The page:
My VSO-ICS experience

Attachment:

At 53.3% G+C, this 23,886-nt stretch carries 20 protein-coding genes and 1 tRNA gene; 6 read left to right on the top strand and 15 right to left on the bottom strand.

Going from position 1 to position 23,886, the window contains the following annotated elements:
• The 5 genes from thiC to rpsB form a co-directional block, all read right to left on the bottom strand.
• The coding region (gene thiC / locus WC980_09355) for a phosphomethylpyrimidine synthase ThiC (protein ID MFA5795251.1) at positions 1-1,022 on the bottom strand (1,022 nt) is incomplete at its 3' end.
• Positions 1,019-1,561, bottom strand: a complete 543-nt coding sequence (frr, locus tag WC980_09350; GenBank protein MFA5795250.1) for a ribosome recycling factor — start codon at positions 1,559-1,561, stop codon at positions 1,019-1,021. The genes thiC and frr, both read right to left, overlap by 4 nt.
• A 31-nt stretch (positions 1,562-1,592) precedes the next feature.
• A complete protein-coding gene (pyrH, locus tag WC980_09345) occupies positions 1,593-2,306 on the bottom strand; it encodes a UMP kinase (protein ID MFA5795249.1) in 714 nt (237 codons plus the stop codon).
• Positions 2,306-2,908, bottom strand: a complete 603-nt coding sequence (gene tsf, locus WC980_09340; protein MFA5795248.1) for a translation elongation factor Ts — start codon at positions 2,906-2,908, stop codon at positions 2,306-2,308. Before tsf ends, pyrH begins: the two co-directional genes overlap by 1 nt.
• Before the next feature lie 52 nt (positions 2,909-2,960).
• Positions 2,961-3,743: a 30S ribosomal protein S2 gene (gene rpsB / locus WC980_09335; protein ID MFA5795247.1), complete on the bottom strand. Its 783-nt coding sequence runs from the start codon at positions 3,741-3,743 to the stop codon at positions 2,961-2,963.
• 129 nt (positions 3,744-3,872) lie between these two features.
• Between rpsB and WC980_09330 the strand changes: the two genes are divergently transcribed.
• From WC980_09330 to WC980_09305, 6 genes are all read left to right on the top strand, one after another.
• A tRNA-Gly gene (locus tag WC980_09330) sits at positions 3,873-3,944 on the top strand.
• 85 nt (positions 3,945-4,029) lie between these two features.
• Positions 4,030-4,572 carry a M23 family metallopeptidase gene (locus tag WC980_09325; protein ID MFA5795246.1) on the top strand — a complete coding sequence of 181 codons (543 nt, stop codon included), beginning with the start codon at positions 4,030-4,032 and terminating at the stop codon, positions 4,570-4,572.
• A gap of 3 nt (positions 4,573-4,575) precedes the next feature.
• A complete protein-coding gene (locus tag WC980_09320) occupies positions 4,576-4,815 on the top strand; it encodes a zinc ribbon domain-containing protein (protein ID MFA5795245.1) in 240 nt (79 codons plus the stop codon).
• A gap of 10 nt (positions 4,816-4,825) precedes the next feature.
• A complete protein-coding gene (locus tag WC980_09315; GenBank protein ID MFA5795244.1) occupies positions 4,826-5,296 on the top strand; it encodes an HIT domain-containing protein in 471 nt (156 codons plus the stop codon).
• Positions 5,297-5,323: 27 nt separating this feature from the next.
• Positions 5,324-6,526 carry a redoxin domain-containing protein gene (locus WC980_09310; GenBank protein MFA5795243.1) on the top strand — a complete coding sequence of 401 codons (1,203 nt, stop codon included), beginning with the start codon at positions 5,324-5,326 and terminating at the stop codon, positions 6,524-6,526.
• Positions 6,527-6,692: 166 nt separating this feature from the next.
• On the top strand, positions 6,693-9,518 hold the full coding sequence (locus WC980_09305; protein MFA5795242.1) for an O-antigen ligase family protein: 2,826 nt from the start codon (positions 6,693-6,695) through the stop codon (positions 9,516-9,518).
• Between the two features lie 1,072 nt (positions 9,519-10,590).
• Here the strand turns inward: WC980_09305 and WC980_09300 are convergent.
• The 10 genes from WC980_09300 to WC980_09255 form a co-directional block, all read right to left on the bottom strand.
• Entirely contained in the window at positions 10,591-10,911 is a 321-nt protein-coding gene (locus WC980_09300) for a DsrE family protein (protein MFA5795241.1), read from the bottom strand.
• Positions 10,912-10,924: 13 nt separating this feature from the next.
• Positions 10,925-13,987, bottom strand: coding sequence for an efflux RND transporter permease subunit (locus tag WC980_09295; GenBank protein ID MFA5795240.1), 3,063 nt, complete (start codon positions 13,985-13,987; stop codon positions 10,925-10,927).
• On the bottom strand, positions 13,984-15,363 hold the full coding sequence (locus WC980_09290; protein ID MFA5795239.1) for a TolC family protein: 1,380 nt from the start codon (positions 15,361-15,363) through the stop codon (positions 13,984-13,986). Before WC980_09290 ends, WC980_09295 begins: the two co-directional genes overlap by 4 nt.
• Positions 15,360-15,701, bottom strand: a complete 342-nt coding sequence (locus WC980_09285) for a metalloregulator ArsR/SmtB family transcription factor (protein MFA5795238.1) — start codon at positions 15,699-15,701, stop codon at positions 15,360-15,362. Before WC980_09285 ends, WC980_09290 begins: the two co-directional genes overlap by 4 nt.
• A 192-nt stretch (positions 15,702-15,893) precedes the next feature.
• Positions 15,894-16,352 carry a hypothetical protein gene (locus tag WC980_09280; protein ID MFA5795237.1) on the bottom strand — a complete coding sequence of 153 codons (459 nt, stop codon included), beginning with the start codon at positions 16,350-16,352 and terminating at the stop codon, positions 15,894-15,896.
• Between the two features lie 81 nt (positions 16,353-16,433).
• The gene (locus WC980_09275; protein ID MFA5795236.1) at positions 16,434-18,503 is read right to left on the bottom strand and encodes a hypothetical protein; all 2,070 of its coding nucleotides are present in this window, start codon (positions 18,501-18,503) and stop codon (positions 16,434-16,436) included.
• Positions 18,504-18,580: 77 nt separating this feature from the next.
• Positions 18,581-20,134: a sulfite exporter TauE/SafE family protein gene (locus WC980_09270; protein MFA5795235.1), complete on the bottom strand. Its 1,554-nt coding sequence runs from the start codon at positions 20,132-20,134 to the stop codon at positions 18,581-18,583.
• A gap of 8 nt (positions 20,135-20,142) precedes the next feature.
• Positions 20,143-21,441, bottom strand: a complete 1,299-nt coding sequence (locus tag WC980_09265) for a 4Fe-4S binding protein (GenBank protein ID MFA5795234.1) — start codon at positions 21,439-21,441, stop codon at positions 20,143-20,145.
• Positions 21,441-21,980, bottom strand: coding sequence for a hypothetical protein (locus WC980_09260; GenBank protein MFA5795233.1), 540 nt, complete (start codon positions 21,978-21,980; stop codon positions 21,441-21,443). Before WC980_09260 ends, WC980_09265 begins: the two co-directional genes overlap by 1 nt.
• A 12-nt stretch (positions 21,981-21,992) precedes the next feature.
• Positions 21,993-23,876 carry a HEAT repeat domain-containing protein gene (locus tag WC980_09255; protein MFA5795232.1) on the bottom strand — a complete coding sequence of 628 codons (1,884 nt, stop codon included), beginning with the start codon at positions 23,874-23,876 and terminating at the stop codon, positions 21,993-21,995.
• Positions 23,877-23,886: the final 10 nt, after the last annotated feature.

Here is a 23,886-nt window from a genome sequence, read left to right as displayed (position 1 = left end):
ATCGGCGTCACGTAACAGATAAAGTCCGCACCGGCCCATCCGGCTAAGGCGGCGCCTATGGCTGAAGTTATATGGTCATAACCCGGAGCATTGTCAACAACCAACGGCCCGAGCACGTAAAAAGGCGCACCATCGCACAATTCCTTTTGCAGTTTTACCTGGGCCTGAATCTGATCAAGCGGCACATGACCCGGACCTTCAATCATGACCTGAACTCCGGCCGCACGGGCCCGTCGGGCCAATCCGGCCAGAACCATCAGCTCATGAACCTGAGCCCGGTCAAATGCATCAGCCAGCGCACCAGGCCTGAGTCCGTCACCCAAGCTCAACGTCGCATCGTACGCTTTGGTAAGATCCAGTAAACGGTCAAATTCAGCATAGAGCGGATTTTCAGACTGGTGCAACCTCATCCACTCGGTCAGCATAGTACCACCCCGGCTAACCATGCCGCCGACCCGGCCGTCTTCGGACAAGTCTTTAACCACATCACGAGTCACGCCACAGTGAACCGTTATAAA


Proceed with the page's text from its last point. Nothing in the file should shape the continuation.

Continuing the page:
VSO means Voluntary Service Overseas. It is an international development organisation founded in 19 and they have been working in Nigeria since. They run a programme called International Citizen Service (ICS) which is funded by the UK’s Department for International Development (DFID). The programme brings together UK volunteers and In-country volunteers to work on a particular. project for 3 months. Applying to be a volunteer for the programme happened weirdly. I saw it about a month before the deadline but forgot all about it till a few days before the deadline. I wasn’t sure it wouldn’t clash with my internship period but I decided to try though. It was a rush filling it during a slow day at work and I had to stay back on the deadline day to scan it in. After submitting it just in time for the deadline I realized  that I had left a particular section blank. I was apprehensive about notifying them but for my mother and my fear of failure and regrets. I did that and they were lenient enough to allow me submit that part. I remember how jittery I felt during the interview over the phone. It was at work and I had to go into the bathroom just to get enough quiet. But the interviewers were fun and made me feel oh so comfortable. Seeing the congratulatory email made it real for me and I started getting scared. I would have to take a leave of absence from work to go for the pre placement training in a city I had never been to. I also then realized that if I took the 3-month opportunity I wouldn’t be able to make my youth service batch and the rumors flying around were that I would have to wait 6 months before I could be re mobilized. Skepticism set in but then it’s me, I love adventure and new experiences and I thought; oh well it’s an all expense paid trip and a chance to finally see Abuja. I went to Abuja and it was an exciting experience, the new volunteers and the returned volunteers and staffs of VSO were so inspiring and motivating. The project was about youth participation in governance and we were going to be the pioneer team in Ikorodu running it and ensuring a sustainable foundation for other cycles to build on. The training programme was different from what I was used to but at the same time very engaging and creative. I decided on the final day of the training that I was going to do this. I was losing 6 months but I did not care because I could see the need for the project. When I was younger, I always wanted to do development work but time and tides changed that. After the training I felt re inspired and I knew that if I did not do this I would always regret the road not travelled. I also wanted to see firsthand if change was possible and be a part of it. My expectations in joining the program were not totally selfless. I also saw it as a way to get valuable skills and work within a cross-cultural team. I also saw this as a chance to finally see if the life of a development worker was for me. I wasn’t going to get paid and the allowance was a fifth of what I would usually spend but as my sister said “put your money where your mouth is”. During the in-country orientation with the UK volunteers, I was really looking forward to my time but also had so many questions. How would it be living in a host home? the host family would be another tribe but did it matter? Would I cope with the food seeing as I am a picky eater. How can I live on the allowance?( I had promised myself I would only take a bank card with a very small fixed amount of money). How would it be without my family who I had never been away from for up to a month at a time? So many questions were running through my head………

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